“. . . as also our beloved brother Paul, according to the wisdom given to him, has written to you, as also in all his epistles, speaking in them of these things, in which are some things hard to understand, which untaught and unstable people twist to their own destruction, as they do also the rest of the Scriptures” (2 Peter 3:15,16).

IT IS POSSIBLE TO MISUSE THE SCRIPTURES IN SUCH A WAY AS TO HARM OURSELVES SERIOUSLY. We need to handle the Scriptures with care, especially when we’re dealing with texts that are “hard to understand,” as Peter described them, “which untaught and unstable people twist to their own destruction.” If we’re serious about seeking God as He truly is and not merely wanting to confirm our own opinions, we’ll approach the Scriptures with reverence and patiently work our way toward greater understanding.

Most of us probably err by not making prayer a more important part of our study. But if the Scriptures are indeed what we believe them to be, then it would seem that prayer should be one of the main components in our study: before, after, and in between. For one thing, prayer puts us in a more respectful frame of mind and makes us more ready to listen to the things we need to hear. Prayer makes it more likely that we’ll deal wisely with the Scriptures. But more important, prayer brings to our efforts the help we need from God, whose word we are studying.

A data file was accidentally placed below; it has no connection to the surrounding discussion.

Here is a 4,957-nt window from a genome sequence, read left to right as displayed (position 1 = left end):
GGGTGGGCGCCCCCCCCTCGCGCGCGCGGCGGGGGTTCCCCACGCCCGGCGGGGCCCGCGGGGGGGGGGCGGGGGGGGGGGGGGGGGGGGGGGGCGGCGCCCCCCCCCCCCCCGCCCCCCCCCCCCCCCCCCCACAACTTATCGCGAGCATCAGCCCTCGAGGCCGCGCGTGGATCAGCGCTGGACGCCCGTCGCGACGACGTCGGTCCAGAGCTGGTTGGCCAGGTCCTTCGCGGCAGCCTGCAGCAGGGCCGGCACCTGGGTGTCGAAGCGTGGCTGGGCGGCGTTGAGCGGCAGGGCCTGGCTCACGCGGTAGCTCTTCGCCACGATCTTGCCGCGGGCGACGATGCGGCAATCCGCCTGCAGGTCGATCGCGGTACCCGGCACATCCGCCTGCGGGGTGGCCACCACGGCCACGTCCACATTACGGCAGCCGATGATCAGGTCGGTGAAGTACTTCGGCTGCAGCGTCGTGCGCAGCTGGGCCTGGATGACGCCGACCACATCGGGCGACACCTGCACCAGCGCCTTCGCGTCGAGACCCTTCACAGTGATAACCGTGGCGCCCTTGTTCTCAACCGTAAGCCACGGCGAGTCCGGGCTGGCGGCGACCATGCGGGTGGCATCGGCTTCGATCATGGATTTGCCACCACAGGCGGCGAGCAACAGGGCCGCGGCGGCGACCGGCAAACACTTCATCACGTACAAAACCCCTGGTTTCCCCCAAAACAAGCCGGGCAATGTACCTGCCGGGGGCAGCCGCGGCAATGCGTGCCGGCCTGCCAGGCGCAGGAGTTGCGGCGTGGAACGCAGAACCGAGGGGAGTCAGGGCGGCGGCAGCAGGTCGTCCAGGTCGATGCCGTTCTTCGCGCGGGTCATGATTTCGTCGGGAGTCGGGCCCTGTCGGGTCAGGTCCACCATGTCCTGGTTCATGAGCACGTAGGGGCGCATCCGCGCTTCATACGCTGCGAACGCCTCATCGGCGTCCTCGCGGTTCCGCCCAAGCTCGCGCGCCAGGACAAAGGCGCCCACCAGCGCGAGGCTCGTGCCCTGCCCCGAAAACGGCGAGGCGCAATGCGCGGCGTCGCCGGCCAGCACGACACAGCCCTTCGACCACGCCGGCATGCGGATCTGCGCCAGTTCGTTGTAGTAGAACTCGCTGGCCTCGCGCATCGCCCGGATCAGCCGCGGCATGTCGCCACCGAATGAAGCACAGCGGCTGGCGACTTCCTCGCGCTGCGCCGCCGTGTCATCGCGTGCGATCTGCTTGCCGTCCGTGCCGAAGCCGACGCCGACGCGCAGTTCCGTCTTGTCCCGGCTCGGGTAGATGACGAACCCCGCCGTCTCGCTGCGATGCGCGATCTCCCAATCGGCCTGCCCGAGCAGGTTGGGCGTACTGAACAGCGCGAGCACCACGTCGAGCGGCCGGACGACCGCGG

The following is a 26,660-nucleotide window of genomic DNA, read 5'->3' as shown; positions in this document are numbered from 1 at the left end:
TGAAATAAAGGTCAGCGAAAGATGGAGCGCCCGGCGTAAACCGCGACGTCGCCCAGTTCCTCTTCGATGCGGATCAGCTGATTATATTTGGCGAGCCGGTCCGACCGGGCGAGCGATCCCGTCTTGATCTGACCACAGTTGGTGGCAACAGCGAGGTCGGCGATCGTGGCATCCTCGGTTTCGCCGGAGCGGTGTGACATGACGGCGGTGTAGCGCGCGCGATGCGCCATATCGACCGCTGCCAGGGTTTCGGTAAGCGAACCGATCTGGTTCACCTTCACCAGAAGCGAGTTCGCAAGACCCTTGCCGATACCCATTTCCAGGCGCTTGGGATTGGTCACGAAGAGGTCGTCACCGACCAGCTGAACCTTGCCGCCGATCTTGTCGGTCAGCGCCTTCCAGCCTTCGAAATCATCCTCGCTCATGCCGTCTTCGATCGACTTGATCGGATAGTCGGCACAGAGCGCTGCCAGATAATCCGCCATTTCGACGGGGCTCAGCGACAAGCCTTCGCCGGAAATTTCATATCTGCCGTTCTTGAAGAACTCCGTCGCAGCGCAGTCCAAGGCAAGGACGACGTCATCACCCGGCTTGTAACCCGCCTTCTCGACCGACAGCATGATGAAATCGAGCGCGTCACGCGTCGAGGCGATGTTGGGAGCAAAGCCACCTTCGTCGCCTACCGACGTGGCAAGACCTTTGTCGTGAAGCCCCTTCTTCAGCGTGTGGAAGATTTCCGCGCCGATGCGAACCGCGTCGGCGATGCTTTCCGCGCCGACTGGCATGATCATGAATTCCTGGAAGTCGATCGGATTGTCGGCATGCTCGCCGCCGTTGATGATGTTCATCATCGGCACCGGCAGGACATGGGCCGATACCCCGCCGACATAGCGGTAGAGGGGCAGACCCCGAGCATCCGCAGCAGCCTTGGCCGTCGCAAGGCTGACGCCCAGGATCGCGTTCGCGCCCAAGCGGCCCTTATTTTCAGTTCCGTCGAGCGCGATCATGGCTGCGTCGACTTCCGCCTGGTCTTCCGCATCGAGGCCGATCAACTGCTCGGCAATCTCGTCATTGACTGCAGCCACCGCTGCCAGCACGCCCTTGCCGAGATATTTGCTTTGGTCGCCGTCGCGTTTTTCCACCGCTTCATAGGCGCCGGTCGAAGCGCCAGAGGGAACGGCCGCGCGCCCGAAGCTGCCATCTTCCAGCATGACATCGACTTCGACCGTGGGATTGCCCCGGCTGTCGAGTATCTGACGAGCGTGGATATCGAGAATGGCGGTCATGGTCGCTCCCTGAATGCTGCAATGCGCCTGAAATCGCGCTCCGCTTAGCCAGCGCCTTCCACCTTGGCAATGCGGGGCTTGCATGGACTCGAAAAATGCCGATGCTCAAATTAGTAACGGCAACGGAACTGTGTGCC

One of the most marvelous things about God’s word is the combination of its simplicity and its depth. Many of the things we read in the Scriptures are accessible even to children. (Indeed, our children sometimes understand what God has said better than we who have outgrown our childlike honesty.) But even the simple statements in the Scriptures contain enough depth to challenge us and reward a lifetime of reflection. There is much to learn on the surface of God’s word, but the wonders that are below the surface are inexpressibly grand. What we find after many years of study is that the Scriptures are an inexhaustible source of enriching, ennobling truth. Even their harshest critics stand in awe of the impact these writings have had on the course of human civilization. Say what we will, these are no ordinary texts. They must be handled with caution and with care.

“The Holy Bible is an abyss. It is impossible to explain how profound it is, impossible to explain how simple it is” (Ernest Hello).

Gary Henry — WordPoints.com + AreYouaChristian.com

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